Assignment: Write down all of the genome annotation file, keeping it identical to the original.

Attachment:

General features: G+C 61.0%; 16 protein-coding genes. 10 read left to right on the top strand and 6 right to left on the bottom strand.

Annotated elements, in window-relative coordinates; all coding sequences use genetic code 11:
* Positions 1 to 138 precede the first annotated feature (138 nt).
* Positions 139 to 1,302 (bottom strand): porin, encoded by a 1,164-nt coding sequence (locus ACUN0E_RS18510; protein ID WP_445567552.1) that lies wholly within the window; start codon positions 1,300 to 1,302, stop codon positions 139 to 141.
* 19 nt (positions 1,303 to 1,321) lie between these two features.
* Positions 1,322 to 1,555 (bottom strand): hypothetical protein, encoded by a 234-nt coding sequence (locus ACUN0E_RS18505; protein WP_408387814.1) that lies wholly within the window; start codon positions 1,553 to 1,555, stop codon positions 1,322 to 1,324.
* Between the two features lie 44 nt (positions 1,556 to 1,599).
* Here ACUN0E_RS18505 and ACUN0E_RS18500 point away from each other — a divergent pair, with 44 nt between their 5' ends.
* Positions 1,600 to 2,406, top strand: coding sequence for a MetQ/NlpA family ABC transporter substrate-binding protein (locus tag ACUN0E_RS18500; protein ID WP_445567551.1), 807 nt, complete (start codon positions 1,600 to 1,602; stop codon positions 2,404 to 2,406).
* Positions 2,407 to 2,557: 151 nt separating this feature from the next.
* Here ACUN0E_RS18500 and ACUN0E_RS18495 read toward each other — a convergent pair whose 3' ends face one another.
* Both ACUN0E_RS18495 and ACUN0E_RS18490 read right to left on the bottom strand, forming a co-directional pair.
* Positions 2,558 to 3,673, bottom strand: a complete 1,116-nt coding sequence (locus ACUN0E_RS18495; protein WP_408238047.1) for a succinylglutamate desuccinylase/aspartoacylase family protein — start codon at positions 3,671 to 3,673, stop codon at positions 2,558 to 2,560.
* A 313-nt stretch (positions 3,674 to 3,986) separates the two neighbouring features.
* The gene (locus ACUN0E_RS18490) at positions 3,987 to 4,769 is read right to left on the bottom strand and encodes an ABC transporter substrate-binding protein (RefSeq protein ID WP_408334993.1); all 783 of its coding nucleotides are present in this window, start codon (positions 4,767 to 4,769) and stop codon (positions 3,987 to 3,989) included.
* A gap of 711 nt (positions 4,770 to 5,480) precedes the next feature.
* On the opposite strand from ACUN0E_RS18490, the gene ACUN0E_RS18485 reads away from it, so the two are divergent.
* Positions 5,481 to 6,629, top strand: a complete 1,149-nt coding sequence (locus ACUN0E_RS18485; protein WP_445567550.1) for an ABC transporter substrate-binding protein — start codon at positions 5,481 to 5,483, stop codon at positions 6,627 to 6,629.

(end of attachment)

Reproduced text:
General features: G+C 61.0%; 16 protein-coding genes. 10 read left to right on the top strand and 6 right to left on the bottom strand.

Annotated elements, in window-relative coordinates; all coding sequences use genetic code 11:
* Positions 1 to 138 precede the first annotated feature (138 nt).
* Positions 139 to 1,302 (bottom strand): porin, encoded by a 1,164-nt coding sequence (locus ACUN0E_RS18510; protein ID WP_445567552.1) that lies wholly within the window; start codon positions 1,300 to 1,302, stop codon positions 139 to 141.
* 19 nt (positions 1,303 to 1,321) lie between these two features.
* Positions 1,322 to 1,555 (bottom strand): hypothetical protein, encoded by a 234-nt coding sequence (locus ACUN0E_RS18505; protein WP_408387814.1) that lies wholly within the window; start codon positions 1,553 to 1,555, stop codon positions 1,322 to 1,324.
* Between the two features lie 44 nt (positions 1,556 to 1,599).
* Here ACUN0E_RS18505 and ACUN0E_RS18500 point away from each other — a divergent pair, with 44 nt between their 5' ends.
* Positions 1,600 to 2,406, top strand: coding sequence for a MetQ/NlpA family ABC transporter substrate-binding protein (locus tag ACUN0E_RS18500; protein ID WP_445567551.1), 807 nt, complete (start codon positions 1,600 to 1,602; stop codon positions 2,404 to 2,406).
* Positions 2,407 to 2,557: 151 nt separating this feature from the next.
* Here ACUN0E_RS18500 and ACUN0E_RS18495 read toward each other — a convergent pair whose 3' ends face one another.
* Both ACUN0E_RS18495 and ACUN0E_RS18490 read right to left on the bottom strand, forming a co-directional pair.
* Positions 2,558 to 3,673, bottom strand: a complete 1,116-nt coding sequence (locus ACUN0E_RS18495; protein WP_408238047.1) for a succinylglutamate desuccinylase/aspartoacylase family protein — start codon at positions 3,671 to 3,673, stop codon at positions 2,558 to 2,560.
* A 313-nt stretch (positions 3,674 to 3,986) separates the two neighbouring features.
* The gene (locus ACUN0E_RS18490) at positions 3,987 to 4,769 is read right to left on the bottom strand and encodes an ABC transporter substrate-binding protein (RefSeq protein ID WP_408334993.1); all 783 of its coding nucleotides are present in this window, start codon (positions 4,767 to 4,769) and stop codon (positions 3,987 to 3,989) included.
* A gap of 711 nt (positions 4,770 to 5,480) precedes the next feature.
* On the opposite strand from ACUN0E_RS18490, the gene ACUN0E_RS18485 reads away from it, so the two are divergent.
* Positions 5,481 to 6,629, top strand: a complete 1,149-nt coding sequence (locus ACUN0E_RS18485; protein WP_445567550.1) for an ABC transporter substrate-binding protein — start codon at positions 5,481 to 5,483, stop codon at positions 6,627 to 6,629.